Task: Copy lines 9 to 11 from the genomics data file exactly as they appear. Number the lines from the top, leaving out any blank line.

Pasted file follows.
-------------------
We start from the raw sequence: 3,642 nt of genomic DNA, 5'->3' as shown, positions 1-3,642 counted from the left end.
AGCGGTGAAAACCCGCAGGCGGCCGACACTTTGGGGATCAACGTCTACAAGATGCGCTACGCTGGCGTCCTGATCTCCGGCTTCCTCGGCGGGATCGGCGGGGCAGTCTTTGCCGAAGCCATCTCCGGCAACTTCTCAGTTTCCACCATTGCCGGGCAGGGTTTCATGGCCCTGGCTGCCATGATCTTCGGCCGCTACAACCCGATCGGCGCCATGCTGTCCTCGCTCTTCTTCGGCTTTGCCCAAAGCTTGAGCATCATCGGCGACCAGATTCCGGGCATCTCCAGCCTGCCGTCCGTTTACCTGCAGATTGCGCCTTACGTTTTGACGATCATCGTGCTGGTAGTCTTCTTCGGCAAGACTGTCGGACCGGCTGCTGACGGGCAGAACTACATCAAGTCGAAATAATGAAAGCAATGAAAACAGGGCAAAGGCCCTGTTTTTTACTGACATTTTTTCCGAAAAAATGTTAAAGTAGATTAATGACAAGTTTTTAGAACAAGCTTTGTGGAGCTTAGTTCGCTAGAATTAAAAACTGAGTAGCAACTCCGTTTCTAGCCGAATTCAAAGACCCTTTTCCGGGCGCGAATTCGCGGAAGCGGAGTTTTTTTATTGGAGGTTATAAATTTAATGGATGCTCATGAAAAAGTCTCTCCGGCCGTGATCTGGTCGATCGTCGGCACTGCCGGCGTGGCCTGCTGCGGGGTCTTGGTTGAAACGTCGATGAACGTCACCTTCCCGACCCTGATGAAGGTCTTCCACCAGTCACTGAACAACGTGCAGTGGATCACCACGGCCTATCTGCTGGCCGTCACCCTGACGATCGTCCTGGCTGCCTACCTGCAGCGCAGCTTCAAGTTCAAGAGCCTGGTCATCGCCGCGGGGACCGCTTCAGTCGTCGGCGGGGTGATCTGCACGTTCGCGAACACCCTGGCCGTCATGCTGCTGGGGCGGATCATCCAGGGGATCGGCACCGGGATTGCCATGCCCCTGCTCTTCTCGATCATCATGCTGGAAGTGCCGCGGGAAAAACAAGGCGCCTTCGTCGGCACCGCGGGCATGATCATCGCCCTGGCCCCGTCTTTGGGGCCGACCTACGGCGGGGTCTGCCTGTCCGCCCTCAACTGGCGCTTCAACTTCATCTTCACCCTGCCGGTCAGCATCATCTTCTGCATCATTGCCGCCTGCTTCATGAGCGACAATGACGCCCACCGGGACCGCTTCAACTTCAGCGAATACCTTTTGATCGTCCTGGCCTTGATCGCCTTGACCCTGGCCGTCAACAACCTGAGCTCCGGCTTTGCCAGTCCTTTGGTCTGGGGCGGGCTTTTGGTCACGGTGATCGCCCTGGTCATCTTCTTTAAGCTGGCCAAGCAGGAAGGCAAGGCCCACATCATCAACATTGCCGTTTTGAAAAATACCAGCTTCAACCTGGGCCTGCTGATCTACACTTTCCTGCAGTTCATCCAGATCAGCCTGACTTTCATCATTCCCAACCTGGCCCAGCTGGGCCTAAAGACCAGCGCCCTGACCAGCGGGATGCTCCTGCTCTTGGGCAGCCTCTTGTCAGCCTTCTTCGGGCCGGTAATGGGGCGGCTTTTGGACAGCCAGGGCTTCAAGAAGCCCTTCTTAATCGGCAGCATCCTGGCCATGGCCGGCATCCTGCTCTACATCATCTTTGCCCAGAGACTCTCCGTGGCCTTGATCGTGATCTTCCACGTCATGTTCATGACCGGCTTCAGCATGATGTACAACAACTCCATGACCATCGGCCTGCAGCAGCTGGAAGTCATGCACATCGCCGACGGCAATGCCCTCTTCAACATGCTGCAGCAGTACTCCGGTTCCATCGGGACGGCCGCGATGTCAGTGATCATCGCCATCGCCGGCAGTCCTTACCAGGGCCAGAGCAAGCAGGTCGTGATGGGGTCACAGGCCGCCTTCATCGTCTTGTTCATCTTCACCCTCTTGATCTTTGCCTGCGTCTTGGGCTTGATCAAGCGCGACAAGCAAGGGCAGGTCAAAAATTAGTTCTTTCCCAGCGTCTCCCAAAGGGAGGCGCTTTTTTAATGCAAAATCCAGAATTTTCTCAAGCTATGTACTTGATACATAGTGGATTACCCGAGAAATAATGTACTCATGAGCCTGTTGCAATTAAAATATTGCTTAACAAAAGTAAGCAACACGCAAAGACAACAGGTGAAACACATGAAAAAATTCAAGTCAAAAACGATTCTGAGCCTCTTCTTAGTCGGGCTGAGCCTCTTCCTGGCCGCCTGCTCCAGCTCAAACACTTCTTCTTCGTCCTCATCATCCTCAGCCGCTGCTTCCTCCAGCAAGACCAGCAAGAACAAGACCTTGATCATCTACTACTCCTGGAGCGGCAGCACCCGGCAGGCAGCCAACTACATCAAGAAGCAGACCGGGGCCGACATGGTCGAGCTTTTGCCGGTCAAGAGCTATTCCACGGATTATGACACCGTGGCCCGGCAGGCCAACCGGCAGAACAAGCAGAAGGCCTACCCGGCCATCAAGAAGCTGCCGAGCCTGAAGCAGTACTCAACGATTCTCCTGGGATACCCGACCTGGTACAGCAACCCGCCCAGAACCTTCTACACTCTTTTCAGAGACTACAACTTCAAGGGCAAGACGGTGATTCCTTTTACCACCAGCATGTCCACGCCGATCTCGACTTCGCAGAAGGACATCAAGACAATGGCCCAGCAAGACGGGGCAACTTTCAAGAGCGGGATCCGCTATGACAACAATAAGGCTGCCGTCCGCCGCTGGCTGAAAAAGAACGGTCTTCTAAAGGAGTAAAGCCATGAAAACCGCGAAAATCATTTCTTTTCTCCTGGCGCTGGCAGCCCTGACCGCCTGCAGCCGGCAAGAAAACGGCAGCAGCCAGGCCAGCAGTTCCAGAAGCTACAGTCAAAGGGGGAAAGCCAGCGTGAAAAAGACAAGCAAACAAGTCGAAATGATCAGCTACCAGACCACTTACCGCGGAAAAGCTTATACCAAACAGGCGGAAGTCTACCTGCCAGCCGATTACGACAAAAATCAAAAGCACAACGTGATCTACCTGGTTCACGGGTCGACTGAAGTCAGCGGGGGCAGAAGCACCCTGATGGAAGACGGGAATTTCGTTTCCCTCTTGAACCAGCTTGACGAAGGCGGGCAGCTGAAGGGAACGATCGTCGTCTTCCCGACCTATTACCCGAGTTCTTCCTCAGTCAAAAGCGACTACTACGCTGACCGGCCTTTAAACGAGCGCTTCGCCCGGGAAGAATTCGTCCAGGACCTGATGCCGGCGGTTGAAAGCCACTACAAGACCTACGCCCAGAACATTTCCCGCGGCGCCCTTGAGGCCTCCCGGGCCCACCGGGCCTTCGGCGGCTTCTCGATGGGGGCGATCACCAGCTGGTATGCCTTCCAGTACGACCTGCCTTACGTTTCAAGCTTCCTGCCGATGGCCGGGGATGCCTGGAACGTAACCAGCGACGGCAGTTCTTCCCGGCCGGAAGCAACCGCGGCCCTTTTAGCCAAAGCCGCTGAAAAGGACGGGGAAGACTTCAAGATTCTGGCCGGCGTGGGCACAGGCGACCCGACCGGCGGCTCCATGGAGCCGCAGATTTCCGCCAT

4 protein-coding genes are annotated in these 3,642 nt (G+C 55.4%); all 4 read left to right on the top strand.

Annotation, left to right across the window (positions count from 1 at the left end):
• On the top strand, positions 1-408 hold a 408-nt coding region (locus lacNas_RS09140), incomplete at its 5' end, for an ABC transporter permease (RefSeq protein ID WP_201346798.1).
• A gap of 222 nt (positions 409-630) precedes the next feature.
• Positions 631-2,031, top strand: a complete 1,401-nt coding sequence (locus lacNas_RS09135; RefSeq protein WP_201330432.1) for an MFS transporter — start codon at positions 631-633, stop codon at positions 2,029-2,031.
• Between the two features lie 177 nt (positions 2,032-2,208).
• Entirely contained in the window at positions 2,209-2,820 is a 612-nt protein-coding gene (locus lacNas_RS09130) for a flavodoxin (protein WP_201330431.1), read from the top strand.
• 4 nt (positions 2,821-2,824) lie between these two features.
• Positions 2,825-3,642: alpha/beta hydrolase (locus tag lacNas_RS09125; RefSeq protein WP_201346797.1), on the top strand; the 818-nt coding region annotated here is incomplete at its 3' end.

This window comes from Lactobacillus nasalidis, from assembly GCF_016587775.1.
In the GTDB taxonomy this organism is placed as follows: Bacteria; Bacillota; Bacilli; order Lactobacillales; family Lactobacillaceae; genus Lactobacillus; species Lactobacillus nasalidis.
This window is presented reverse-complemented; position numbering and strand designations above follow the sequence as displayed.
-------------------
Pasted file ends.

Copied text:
• Entirely contained in the window at positions 2,209-2,820 is a 612-nt protein-coding gene (locus lacNas_RS09130) for a flavodoxin (protein WP_201330431.1), read from the top strand.
• 4 nt (positions 2,821-2,824) lie between these two features.
• Positions 2,825-3,642: alpha/beta hydrolase (locus tag lacNas_RS09125; RefSeq protein WP_201346797.1), on the top strand; the 818-nt coding region annotated here is incomplete at its 3' end.